Does Stock Manipulation Distort Corporate Investment? The Role of Short Selling Costs and Share Repurchases
63 Pages Posted:
Date Written: August 7, 2020
We characterize the effect of short selling costs on interactions between informed and uninformed speculators, showing how this dynamic impacts corporate decisions such as investment and stock repurchases. Low shorting costs allow for manipulation to coexist with informed trading, reducing price informativeness and investment. Manipulation becomes less profitable as shorting costs increase, making prices more informative and boosting investment when speculators are less likely to be informed. At high shorting costs, informed shorting is unprofitable even in the absence of manipulation threats, resulting in low price informativeness and constraining firms' access to financing. Our model shows that the ability to pre-commit funds before prices reflect speculators' information yields a negative relation between investment and shorting costs. Critically, it demonstrates how managers can stop manipulative shorts through stock repurchases, leading to efficient investment. Stock liquidity, cash flow uncertainty, and management--creditor agency problems are shown to shape the impact of short selling costs on corporate policies.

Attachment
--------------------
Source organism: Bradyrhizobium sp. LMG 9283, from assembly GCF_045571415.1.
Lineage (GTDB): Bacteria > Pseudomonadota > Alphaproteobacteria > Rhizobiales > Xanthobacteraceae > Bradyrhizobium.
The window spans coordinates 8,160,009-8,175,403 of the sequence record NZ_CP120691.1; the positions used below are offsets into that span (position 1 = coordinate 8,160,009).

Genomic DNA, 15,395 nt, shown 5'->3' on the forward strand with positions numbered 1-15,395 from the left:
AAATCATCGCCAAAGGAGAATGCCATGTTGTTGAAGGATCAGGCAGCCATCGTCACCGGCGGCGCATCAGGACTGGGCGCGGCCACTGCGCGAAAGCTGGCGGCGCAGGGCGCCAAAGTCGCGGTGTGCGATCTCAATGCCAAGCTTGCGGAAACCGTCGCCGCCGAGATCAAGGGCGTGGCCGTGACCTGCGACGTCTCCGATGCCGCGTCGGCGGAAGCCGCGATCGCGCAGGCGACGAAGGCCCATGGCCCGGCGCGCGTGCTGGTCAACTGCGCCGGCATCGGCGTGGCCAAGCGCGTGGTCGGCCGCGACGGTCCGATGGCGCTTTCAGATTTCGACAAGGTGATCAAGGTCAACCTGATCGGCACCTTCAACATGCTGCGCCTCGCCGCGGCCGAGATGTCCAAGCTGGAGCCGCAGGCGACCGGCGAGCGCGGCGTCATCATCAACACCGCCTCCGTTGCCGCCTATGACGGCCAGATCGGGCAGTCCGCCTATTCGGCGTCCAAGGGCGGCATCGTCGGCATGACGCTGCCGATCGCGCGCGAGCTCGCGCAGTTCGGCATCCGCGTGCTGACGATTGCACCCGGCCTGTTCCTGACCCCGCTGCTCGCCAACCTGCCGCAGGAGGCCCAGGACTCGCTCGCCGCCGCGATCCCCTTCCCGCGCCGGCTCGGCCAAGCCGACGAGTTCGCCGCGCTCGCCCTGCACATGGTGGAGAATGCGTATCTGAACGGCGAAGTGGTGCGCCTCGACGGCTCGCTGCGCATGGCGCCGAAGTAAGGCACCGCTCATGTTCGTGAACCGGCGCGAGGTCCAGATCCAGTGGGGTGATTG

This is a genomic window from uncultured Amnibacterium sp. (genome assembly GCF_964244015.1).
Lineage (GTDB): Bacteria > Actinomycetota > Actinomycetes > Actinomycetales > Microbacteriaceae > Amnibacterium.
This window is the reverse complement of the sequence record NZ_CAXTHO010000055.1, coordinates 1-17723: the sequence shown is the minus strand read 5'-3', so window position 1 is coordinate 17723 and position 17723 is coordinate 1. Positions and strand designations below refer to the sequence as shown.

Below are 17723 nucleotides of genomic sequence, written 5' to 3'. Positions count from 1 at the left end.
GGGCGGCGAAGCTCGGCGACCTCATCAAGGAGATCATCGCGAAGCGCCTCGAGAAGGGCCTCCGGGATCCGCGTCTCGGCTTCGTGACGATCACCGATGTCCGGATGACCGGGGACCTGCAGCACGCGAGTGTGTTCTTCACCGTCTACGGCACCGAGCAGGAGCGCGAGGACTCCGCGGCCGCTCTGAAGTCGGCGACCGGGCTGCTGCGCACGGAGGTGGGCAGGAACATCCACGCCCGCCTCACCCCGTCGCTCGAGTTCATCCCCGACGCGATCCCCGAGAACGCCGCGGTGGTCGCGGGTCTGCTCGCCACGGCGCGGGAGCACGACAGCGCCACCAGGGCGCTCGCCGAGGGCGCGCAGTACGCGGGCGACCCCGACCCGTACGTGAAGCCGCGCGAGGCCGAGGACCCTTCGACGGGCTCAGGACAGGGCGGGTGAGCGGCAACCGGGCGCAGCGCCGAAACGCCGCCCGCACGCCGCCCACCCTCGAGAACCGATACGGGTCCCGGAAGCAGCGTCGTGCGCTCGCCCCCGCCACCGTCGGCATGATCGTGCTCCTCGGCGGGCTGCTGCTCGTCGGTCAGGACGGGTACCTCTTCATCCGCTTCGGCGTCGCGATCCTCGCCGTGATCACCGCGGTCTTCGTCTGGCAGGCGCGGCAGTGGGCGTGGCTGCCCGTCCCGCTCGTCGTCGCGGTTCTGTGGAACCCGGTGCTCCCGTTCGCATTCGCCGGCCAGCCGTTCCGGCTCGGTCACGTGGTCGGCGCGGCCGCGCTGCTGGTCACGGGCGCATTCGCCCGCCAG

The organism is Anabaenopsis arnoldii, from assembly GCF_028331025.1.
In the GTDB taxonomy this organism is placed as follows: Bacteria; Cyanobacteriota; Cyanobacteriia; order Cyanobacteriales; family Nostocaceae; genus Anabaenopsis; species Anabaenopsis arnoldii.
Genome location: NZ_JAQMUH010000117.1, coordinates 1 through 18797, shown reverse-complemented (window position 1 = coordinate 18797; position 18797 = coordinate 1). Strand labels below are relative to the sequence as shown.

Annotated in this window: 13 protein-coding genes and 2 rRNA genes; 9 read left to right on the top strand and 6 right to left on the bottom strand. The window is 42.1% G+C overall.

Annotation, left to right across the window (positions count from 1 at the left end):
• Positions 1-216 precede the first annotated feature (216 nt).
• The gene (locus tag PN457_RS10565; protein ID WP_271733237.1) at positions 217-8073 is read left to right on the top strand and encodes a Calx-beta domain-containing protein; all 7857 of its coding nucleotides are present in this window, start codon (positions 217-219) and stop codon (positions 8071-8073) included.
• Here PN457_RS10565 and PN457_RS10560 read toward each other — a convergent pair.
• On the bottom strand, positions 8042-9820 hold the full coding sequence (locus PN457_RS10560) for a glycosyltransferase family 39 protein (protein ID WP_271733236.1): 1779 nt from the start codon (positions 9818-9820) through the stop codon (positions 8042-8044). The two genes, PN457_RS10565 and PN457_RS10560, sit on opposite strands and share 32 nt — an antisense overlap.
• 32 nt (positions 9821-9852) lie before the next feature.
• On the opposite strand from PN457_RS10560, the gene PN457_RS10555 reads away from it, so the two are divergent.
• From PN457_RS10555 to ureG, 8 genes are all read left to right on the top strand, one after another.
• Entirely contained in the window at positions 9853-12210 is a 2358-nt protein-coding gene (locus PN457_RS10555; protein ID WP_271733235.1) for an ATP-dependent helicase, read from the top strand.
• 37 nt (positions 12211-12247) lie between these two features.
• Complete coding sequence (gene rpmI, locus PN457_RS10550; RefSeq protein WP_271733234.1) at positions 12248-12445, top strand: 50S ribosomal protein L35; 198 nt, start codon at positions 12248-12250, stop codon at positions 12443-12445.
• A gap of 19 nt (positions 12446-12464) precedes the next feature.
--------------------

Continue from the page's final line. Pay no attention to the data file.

Keywords: short selling costs, stock manipulation, informed trading, corporate investment, share repurchases
JEL Classification: G23, G32, G35
Suggested Citation: Suggested Citation